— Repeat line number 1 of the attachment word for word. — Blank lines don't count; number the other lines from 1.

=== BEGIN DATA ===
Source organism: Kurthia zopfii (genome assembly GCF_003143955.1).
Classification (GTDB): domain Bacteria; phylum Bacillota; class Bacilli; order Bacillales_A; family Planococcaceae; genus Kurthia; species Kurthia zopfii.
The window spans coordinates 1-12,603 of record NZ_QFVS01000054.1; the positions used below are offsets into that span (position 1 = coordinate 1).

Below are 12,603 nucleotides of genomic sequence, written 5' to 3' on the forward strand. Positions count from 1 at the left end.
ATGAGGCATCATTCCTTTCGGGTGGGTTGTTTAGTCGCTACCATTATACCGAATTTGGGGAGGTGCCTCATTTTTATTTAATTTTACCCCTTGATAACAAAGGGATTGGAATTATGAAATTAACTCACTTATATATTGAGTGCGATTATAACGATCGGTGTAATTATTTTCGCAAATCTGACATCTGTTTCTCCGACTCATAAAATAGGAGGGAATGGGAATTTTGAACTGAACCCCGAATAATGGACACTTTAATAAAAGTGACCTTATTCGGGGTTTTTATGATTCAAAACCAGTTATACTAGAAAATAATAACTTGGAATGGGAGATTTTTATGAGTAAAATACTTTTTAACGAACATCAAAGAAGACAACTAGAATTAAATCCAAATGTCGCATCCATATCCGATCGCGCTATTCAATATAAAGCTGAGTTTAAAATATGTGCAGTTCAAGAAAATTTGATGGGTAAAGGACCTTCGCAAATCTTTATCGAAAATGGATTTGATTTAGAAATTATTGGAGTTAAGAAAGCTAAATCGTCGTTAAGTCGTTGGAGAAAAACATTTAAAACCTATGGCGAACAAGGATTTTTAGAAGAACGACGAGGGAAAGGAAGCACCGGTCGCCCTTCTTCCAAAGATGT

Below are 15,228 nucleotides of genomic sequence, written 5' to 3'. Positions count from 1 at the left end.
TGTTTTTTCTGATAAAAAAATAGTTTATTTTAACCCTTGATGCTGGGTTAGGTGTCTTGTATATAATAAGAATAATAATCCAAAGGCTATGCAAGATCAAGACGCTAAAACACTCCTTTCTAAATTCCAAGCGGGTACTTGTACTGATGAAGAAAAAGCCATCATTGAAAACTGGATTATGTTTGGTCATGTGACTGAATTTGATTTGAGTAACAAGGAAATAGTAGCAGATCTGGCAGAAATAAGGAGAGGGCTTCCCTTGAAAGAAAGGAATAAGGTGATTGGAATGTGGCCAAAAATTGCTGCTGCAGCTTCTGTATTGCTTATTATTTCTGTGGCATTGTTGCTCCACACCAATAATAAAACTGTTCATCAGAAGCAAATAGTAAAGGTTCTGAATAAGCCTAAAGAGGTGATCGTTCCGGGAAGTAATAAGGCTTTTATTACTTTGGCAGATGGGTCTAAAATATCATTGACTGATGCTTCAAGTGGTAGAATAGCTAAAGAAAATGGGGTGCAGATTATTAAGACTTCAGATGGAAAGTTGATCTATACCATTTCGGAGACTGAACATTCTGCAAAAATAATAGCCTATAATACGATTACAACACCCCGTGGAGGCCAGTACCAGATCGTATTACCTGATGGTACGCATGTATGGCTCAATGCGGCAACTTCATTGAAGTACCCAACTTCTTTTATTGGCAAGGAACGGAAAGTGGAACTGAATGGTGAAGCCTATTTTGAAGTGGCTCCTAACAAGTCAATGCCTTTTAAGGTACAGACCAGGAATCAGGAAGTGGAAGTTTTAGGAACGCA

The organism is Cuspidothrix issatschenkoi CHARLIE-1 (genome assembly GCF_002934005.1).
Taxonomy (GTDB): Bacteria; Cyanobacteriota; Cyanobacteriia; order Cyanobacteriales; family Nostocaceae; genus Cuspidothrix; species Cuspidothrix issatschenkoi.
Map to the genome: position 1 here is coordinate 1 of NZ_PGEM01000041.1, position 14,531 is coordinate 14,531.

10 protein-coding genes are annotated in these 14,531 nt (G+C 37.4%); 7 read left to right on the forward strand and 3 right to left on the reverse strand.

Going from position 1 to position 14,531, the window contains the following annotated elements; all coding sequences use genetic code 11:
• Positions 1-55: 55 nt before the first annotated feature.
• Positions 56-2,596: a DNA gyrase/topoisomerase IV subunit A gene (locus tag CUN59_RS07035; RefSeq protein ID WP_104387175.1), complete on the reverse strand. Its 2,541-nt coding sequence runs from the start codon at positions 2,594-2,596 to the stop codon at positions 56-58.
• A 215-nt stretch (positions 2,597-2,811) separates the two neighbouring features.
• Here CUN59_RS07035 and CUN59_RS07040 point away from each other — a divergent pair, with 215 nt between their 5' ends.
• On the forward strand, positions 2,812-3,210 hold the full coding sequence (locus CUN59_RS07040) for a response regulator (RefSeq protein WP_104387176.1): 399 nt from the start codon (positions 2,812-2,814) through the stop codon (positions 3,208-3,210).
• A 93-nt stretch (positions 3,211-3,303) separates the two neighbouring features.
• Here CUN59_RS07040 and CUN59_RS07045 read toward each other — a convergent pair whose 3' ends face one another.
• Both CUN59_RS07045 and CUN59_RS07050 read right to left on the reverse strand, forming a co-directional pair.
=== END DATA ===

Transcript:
Source organism: Kurthia zopfii (genome assembly GCF_003143955.1).